In-kind donation most wanted list

Triple Helix and our operating nonprofit sponsor Intentional Innovation Foundation seek the donation of the following products and services to support our award-winning youth STEM programs. (Last updated 14 April 2021)


  • Catering
  • Screenprinting, embroidery, sewing
  • Vinyl graphics, heat pressing
  • Audiovisual, DJ
  • Woodworking
  • Waterjet cutting, laser cutting
  • CNC machining and engraving
  • Web development, web hosting
  • Reselling surplus equipment
  • Accounting, tax preparation, legal & insurance advice
  • Grantwriting

Workshop equipment

  • Multimeters
  • Milwaukee M12/M18, Dewalt 20V MAX, and Bosch 12V Max tools
  • Precision machine tools
  • Power tools
  • Hand tools
  • Lathe and mill (R8 collet system) tooling
  • 6061-T6 aluminum and certain other metals
  • Polycarbonate, acetal copolymer, and certain other plastics
  • Laser cutter ventilation & filter system

Competitive robotics equipment

  • MK Battery ES17-12 rechargeable sealed lead-acid battery
  • 205/75D15 trailer tires

Peninsula STEM Gym equiment

  • Portable jobsite table saw
  • Lumber (3/4″ and 1/2″ plywood sheets, 2x4s)
  • Industrial scale (500 lb capacity, 30″ or 36″ square platform) similar to Arlyn 320D-36
  • Gaffer tape


  • Prepaid fuel cards
  • Gift cards to our common vendors (Lowe’s, Home Depot, Amazon, etc.)

2018 IRI application

Triple Helix students proudly submitted the following application to the 2018 Indiana Robotics Invitational, a competitive and prestigious annual offseason FRC tournament in the Indianapolis area.

Our application was accepted, and Triple Helix competed at the event with a 2-7-0 record and a final ranking of 62 of 70 teams.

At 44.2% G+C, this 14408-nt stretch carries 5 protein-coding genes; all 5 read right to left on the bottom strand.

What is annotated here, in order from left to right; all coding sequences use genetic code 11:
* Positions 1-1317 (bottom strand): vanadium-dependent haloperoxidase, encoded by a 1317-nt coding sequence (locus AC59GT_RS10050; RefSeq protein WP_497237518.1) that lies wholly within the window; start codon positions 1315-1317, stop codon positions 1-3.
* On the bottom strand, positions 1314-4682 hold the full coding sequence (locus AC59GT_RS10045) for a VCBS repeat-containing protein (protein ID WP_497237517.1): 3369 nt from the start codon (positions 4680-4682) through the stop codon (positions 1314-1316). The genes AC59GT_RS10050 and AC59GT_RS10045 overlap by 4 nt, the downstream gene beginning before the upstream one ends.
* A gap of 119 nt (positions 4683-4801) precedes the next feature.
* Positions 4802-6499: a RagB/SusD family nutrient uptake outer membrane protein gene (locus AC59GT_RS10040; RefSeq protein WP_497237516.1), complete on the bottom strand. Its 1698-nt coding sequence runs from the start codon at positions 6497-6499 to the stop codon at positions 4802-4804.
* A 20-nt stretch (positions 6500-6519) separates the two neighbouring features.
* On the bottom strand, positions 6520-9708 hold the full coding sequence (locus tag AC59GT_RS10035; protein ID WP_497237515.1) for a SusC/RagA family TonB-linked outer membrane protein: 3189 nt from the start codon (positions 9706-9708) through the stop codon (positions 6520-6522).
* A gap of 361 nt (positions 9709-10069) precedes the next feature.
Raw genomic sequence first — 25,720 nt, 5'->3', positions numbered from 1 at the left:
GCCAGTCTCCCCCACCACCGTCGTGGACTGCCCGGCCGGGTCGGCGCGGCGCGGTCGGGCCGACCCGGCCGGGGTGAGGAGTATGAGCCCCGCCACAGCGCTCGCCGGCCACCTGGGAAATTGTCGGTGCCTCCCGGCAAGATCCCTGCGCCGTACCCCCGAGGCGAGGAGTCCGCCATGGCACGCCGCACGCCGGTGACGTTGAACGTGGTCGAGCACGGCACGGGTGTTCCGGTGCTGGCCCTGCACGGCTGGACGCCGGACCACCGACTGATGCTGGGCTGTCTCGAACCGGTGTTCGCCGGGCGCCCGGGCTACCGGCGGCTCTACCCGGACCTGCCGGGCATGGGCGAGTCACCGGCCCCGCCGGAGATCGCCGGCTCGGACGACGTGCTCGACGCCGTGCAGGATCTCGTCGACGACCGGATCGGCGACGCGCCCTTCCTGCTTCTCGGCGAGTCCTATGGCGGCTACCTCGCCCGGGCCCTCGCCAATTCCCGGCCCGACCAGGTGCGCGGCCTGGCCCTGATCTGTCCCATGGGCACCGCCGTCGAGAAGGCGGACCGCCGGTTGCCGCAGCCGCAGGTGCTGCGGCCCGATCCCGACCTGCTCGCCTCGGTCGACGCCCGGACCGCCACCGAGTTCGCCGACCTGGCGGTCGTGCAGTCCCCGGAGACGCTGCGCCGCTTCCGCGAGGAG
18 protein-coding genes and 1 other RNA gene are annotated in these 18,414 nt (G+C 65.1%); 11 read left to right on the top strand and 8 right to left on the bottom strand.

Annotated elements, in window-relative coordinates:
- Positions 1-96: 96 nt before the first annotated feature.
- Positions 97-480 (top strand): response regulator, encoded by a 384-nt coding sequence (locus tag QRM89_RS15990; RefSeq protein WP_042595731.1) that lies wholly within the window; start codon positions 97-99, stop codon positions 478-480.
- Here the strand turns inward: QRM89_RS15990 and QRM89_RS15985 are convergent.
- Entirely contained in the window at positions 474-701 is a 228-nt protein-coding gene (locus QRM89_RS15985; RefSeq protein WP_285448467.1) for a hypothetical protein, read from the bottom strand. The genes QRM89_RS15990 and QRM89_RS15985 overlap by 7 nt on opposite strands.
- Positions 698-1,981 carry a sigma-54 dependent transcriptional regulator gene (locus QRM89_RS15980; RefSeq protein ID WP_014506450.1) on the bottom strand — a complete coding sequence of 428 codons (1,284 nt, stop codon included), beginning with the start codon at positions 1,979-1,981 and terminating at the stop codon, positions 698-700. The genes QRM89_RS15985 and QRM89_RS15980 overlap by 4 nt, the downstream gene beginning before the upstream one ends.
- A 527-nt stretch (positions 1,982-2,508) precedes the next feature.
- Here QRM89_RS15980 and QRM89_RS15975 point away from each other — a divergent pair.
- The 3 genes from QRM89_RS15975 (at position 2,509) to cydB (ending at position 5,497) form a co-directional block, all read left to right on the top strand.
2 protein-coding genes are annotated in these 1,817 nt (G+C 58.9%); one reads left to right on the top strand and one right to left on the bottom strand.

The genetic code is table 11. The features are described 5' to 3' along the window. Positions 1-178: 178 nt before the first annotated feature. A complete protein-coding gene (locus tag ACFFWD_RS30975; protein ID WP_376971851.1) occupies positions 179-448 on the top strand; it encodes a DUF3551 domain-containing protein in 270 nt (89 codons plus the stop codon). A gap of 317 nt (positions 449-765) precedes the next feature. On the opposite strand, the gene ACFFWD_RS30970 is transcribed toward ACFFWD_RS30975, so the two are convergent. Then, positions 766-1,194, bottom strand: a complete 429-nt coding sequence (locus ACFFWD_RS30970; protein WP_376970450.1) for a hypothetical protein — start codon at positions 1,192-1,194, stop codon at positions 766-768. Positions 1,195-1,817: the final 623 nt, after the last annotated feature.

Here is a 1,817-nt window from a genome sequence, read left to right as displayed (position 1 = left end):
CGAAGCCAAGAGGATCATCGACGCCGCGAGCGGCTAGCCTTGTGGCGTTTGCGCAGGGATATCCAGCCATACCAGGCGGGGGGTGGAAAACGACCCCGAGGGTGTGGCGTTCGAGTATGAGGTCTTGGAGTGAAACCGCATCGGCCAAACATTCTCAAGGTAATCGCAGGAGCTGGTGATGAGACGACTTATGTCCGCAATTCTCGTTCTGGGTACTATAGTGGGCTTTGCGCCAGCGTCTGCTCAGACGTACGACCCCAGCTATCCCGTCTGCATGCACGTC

What competitions did you attend in 2018?

What was your best performance this year?

  • Northern Virginia: 5th seed, 1st pick of alliance 2, Quarterfinalist
  • Hampton Roads: 5th seed, 1st pick of alliance 1, Semifinalist, Chairman’s Award
  • District Championships: 19th seed, 1st pick of alliance 3, Quarterfinalist

Based on statistics, the team’s best performance was at the Hampton Roads district event. We were ranked fifth after qualification matches, our team was the first pick of the first seeded alliance, and we were semi-finalists at the event. However, based on our individual robot performance, our best event was the Chesapeake District Championship. At this event, we were able to consistently place cubes on the scale in autonomous and completed double climbs with compatible robots.

Are there any special circumstances we need to know about?

Our strategy for the FIRST Power Up game has evolved throughout the competition season. Initially, our end game strategy was to deploy 2 lifting mechanisms for other robots to drive up on. After the end of the second district event we attended, the team decided that it would be a better strategy to deploy a self climbing mechanism that gave enough space for another robot to climb. This plan was successfully executed at the Chesapeake district championship multiple times. The team is proud to qualify for World Championship for the 5th time in a row this year. But unfortunately, the team finances could not support our attendance this year.

Link to a team video, if you would like to share one.

Our thoughts on the NNPS Superintendent Search Survey

Triple Helix head coach Nate Laverdure offered his perspective on a public survey produced by the school board of Newport News Public Schools regarding qualities desired in the district’s next superintendent.

Friends of Triple Helix,